Education More States Are Requiring Schools to Teach Native American History and Culture
Advocates say their efforts have gained some momentum with the nation’s reckoning over racial injustice since the killing of George Floyd.
3 min read
A dancer participates in an intertribal dance at Schemitzun on the Mashantucket Pequot Reservation in Mashantucket, Conn., Saturday, Aug. 28, 2021. Connecticut and a handful of other states have recently decided to mandate students be taught about Native American culture and history. (AP Photo/Jessica Hill)
Education Judge's Temporary Order Allows Iowa Schools to Mandate Masks
A federal judge ordered the state to immediately halt enforcement of a law that prevents school boards from ordering masks to be worn.
4 min read
Iowa Gov. Kim Reynolds speaks to reporters following a news conference, Thursday, Aug. 19, 2021, in West Des Moines, Iowa. Reynolds lashed out at President Joe Biden Thursday after he ordered his education secretary to explore possible legal action against states that have blocked school mask mandates and other public health measures meant to protect students against COVID-19. Reynolds, a Republican, has signed a bill into law that prohibits school officials from requiring masks, raising concerns as delta variant virus cases climb across the state and schools resume classes soon. (AP Photo/Charlie Neibergall)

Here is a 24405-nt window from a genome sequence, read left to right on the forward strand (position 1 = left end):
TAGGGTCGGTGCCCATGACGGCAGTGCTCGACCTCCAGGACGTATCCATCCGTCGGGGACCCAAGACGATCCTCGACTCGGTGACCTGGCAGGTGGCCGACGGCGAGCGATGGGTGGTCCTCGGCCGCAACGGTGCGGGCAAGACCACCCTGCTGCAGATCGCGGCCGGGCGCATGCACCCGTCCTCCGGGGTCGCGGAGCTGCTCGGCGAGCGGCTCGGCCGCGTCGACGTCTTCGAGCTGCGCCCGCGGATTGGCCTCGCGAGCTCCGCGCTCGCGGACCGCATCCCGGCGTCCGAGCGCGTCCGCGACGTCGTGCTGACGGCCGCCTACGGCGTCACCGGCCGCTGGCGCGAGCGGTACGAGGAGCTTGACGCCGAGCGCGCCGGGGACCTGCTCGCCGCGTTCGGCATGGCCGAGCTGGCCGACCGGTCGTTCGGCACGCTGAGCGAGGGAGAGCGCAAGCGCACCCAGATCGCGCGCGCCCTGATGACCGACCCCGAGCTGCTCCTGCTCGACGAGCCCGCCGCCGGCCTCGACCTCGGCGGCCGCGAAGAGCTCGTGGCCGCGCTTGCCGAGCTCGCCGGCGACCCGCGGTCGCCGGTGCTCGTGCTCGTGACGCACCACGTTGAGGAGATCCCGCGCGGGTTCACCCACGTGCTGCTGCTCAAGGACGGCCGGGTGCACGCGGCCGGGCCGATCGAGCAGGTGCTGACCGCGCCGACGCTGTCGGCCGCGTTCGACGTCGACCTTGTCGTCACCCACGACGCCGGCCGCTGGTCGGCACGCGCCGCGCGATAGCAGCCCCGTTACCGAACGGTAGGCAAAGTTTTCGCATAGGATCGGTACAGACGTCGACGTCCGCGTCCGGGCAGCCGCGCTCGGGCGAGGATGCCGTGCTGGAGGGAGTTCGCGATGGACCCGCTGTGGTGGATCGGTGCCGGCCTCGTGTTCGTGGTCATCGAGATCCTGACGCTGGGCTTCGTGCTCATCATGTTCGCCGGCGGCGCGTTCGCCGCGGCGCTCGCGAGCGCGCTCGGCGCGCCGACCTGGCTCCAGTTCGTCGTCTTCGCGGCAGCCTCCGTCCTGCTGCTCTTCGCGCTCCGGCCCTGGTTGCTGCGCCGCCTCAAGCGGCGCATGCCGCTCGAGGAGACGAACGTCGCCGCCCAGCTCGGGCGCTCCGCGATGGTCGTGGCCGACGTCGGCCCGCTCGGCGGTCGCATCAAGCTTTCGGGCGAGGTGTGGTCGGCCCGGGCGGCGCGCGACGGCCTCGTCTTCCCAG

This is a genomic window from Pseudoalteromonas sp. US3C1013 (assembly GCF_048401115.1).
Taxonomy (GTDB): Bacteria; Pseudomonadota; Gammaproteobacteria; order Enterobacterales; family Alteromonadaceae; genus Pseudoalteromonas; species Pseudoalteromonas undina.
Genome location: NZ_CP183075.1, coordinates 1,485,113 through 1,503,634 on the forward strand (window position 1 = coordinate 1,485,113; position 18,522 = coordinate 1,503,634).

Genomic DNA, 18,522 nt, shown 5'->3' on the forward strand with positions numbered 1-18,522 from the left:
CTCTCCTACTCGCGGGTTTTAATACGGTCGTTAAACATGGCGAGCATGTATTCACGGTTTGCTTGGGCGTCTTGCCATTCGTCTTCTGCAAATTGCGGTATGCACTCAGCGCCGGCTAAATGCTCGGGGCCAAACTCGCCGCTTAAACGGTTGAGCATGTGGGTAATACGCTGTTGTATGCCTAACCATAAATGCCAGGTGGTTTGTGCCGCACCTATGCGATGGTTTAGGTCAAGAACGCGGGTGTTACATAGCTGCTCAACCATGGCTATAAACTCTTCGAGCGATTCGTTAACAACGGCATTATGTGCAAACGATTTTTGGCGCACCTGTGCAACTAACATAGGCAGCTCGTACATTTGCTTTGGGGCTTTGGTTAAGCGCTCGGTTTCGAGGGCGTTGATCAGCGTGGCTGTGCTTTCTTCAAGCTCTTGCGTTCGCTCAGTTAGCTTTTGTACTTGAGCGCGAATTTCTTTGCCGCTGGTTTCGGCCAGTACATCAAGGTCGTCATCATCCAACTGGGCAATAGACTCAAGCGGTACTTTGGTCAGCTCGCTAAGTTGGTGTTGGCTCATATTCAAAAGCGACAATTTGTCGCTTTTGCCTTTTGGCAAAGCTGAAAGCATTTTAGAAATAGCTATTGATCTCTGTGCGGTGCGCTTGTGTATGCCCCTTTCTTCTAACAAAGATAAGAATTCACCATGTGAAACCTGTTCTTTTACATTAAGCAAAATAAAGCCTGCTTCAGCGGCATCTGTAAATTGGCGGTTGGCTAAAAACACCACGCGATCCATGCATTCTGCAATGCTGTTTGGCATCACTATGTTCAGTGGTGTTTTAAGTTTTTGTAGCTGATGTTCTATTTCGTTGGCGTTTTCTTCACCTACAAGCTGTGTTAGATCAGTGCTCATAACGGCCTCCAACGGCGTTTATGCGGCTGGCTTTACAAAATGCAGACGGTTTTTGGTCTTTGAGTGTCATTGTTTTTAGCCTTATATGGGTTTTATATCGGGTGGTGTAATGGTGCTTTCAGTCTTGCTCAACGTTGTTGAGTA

Education Hurricane Ida Deals New Blow to Louisiana Schools Struggling to Reopen
The opening of the school year offered teachers a chance to fully assess the pandemic's effects, only to have students forced out again.
8 min read
Six-year-old Mary-Louise Lacobon sits on a fallen tree beside the remnants of her family's home destroyed by Hurricane Ida, in Dulac, La., on Sept. 4, 2021. Louisiana students, who were back in class after a year and a half of COVID-19 disruptions kept many of them at home, are now missing school again after Hurricane Ida. A quarter-million public school students statewide have no school to report to, though top educators are promising a return is, at most, weeks away, not months.
Six-year-old Mary-Louise Lacobon sits on a fallen tree beside the remnants of her family's home destroyed by Hurricane Ida, in Dulac, La., on Sept. 4, 2021.
John Locher/AP